What breast cancer looks like: Symptoms of breast cancer

A woman with breast cancer

Key takeaways:

  • Cancer is a life-threatening medical condition and one of the leading causes of death worldwide.
  • Breast cancer is one of the most common types of cancer, especially among people assigned female at birth (AFAB). But, regular physical examinations can help with its early detection.
  • Cancer of the breast may look like pitting skin or an inverted nipple. Breast cancer may also cause the appearance of rash-like clusters on the breast or peeling skin.

According to the National Cancer Institute, there were about 9.5 million cancer-related deaths in 2018 alone and 18.1 million new cases in the same year. The number of new cancer cases is expected to increase to 29.5 million by 2040.

Breast cancer is a type of cancer that is common among the populace. It is more common in people with vaginas than in those with penises. In 2020, 2.3 million women were diagnosed with breast cancer, with up to 685,000 deaths recorded worldwide.

But, more people now survive breast cancer because of early breast cancer detection programs combined with different treatment modes aimed at eradicating such invasive diseases.

Breast cancer has not been linked to a viral or bacterial infection. However, certain factors like obesity, increasing age, family history of breast cancer, and tobacco and alcohol use may increase its risk. 

What the breast looks like with cancer

It is easier to treat cancer when it is detected early. Fortunately, some of the earliest symptoms of breast cancer can be seen and felt. It is very important to pay attention to any change in the size and shape of the breast. While some women experience changes in the breast at different points in their menstrual cycle, it is advisable not to overlook some changes.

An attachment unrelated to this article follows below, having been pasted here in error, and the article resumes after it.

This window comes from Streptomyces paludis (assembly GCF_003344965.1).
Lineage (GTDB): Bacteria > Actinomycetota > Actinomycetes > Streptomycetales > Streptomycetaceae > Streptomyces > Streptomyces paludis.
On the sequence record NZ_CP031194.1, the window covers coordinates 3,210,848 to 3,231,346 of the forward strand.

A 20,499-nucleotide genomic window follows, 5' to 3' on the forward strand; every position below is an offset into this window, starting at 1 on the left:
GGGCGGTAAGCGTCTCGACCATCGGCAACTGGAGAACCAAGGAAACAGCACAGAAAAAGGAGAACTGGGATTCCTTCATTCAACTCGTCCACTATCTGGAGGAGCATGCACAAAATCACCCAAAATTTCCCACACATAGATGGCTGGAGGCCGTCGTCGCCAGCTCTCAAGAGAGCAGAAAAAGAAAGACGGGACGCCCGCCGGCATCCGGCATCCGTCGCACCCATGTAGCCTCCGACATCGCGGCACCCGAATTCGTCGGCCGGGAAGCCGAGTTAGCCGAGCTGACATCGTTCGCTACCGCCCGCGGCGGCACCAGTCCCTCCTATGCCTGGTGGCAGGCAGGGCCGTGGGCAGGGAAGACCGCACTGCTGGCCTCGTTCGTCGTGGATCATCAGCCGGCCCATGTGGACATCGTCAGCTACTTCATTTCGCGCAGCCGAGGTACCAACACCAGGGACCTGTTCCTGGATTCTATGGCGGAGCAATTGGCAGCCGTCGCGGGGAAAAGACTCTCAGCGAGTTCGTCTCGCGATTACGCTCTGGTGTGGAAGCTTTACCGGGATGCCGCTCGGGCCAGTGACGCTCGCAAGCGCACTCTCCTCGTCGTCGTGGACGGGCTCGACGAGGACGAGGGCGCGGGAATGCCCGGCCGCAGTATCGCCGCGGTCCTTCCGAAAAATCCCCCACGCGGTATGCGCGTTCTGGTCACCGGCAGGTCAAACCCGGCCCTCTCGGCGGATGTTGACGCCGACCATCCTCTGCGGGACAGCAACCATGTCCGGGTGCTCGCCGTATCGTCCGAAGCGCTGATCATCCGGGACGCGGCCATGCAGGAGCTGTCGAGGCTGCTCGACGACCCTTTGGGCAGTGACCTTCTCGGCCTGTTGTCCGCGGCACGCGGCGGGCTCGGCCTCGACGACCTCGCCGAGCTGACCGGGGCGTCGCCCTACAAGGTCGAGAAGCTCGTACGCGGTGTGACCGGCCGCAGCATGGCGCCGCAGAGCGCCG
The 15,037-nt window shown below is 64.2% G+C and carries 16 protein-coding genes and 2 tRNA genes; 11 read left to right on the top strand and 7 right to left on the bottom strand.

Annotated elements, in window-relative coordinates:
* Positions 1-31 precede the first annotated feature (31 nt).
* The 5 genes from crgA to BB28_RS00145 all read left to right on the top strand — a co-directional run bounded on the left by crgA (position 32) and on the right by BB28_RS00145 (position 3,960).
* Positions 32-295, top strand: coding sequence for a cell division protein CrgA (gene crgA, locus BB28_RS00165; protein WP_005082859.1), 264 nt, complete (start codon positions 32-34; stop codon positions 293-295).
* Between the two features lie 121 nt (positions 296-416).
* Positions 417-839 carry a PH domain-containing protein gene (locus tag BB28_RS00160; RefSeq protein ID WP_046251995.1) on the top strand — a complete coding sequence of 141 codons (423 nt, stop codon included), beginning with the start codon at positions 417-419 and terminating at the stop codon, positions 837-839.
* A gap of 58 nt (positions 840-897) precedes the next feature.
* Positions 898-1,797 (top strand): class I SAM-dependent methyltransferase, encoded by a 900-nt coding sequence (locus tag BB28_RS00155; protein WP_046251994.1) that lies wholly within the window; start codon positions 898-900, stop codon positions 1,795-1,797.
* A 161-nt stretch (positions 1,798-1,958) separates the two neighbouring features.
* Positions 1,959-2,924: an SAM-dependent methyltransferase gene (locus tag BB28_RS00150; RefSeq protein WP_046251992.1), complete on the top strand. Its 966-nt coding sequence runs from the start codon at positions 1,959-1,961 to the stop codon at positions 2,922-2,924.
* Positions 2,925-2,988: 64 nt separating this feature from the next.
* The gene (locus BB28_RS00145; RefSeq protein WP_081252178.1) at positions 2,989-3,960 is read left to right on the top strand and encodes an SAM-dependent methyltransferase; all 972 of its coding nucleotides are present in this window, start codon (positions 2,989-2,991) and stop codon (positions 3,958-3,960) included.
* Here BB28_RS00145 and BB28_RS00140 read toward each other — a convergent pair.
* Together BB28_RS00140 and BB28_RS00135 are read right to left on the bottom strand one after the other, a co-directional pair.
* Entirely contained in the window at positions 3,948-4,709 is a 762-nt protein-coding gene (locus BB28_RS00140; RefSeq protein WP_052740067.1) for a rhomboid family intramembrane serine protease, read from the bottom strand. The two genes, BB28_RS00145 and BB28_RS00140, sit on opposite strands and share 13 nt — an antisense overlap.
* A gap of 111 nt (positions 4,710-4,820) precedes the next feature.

If the breast change persists even after your menstrual period or occurs only on one breast, it would be best to see a doctor immediately. 

Below, we explain what the breast may look like when a person has breast cancer:

1. Rashes on breast skin

Rashes on the breast is a symptom of inflammatory breast cancer (IBC). Inflammatory breast cancer is a rare form of breast cancer that occurs when cancer cells block the lymphatic vessels in the skin that covers the breast. It is an aggressive form of breast cancer and causes a red and swollen appearance of the breast. 

The rashes on the breast may look like clusters of insect bites and may also be accompanied by itchiness.

2. Scaling, peeling or flaking skin

Scaling, peeling, and flaking of skin are symptoms of skin conditions like atopic dermatitis (commonly called eczema). However, they are also symptoms of Paget's disease, a type of breast cancer that typically affects the nipples. 

3. Pitting breast skin

Pitting breast skin is one of the symptoms of inflammatory breast cancer. A person with this type of cancer may notice dimpling or pitting. 

Also, the skin surrounding the breast areola may start looking like an orange peel (also called Peau d' orange). This is usually due to an underlying inflammatory reaction.

4. Inverted nipple